West hits Libya forces, France sees "weeks" of war
The Libyan desert town of Ajdabiya has been under siege for more than a week.
Tripoli: Western warplanes struck Libyan ground forces at a strategically important eastern town, pursuing a nearly week-old campaign that has yet to deliver a crippling blow to Muammar Gaddafi`s tanks and artillery.
In Tripoli, residents reported another air raid just before dawn on Friday, hearing the roar of a warplane, followed by a distant explosion and bursts of anti-aircraft gunfire.
Allied operations to enforce a no-fly zone to stop a violent crackdown against a popular uprising won more Arab support when the United Arab Emirates said it would take part, but France cautioned the conflict would not be quick.
"I doubt that it will be days," Admiral Edouard Guillaud told France Info radio. "I think it will be weeks. I hope it will not take months."
Guillaud said a French plane destroyed an artillery battery belonging to Gaddafi`s forces near the eastern frontline town of Ajdabiyah, 150 km (90 miles) south of Benghazi. Ajdabiyah is strategically important for both sides as it commands the coastal highway to the west.
In London, the Ministry of Defence said British Tornado aircraft had also been active there, firing missiles overnight at Libyan military vehicles threatening civilians.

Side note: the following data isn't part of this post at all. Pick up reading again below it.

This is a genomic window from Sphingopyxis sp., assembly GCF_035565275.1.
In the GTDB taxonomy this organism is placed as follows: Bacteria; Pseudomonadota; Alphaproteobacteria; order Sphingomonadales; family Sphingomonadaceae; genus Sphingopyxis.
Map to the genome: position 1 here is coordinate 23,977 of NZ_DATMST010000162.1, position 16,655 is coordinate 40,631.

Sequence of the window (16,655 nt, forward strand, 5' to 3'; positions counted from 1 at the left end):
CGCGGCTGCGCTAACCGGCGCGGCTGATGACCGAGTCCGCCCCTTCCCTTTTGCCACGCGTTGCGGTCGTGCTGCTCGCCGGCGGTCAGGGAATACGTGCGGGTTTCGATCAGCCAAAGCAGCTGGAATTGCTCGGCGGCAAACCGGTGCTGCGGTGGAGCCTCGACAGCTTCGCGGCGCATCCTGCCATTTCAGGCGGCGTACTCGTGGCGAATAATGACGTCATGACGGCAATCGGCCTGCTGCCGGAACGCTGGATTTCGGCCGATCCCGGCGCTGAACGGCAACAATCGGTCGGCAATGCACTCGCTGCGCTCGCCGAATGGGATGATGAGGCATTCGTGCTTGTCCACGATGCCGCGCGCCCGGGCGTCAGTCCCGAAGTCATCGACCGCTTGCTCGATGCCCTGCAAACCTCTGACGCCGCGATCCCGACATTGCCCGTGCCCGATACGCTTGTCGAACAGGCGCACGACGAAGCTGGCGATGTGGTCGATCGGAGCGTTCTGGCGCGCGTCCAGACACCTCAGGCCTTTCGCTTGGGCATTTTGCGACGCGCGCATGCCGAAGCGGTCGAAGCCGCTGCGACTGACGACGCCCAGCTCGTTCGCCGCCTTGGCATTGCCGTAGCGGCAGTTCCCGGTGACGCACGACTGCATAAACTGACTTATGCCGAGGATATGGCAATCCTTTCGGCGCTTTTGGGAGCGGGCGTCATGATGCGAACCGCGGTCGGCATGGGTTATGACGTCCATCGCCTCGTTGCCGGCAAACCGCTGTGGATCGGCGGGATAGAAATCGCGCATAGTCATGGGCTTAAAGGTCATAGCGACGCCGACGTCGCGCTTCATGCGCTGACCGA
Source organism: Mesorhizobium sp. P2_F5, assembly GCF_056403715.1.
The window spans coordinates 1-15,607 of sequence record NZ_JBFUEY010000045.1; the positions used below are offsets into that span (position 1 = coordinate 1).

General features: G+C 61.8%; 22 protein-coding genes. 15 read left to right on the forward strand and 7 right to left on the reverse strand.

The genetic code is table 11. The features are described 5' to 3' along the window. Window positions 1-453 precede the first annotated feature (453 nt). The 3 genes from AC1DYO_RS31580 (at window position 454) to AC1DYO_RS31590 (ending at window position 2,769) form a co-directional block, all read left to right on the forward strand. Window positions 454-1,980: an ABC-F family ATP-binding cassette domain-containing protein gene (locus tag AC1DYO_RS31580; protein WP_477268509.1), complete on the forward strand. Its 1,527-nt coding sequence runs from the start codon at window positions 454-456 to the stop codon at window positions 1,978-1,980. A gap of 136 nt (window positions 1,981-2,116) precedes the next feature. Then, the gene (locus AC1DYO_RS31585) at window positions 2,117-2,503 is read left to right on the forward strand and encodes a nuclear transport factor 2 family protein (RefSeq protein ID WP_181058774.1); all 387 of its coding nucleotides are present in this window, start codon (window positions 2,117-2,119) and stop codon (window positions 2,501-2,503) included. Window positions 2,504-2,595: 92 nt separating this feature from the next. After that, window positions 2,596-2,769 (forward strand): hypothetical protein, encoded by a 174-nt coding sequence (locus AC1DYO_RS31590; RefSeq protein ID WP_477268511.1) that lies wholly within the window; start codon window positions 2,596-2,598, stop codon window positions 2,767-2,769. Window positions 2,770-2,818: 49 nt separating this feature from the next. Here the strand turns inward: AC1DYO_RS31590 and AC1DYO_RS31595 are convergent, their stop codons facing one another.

NATO said after four days of tough negotiations that it would enforce the no-fly zone but stopped short of taking full command of UN-backed military operations to protect civilians from forces loyal to Gaddafi.
NATO officials said a decision was expected on Sunday on whether to broaden the mandate to take full command, including over attacks on ground targets to protect civilian areas under threat from Muammar Gaddafi`s forces.
Differences over the scope the UN resolution gave for military action against Gaddafi`s Army led to days of heated arguments within NATO about its role in the operation.
The United States, embroiled in Iraq and Afghanistan, is keen to step back and play a supporting role in Libya in order to preserve alliance unity and maintain the support of Muslim countries for the UN-mandated intervention.
Turkey had wanted to be able to use its NATO veto to limit allied operations against Libyan infrastructure and avoid casualties among Muslim civilians from coalition air raids.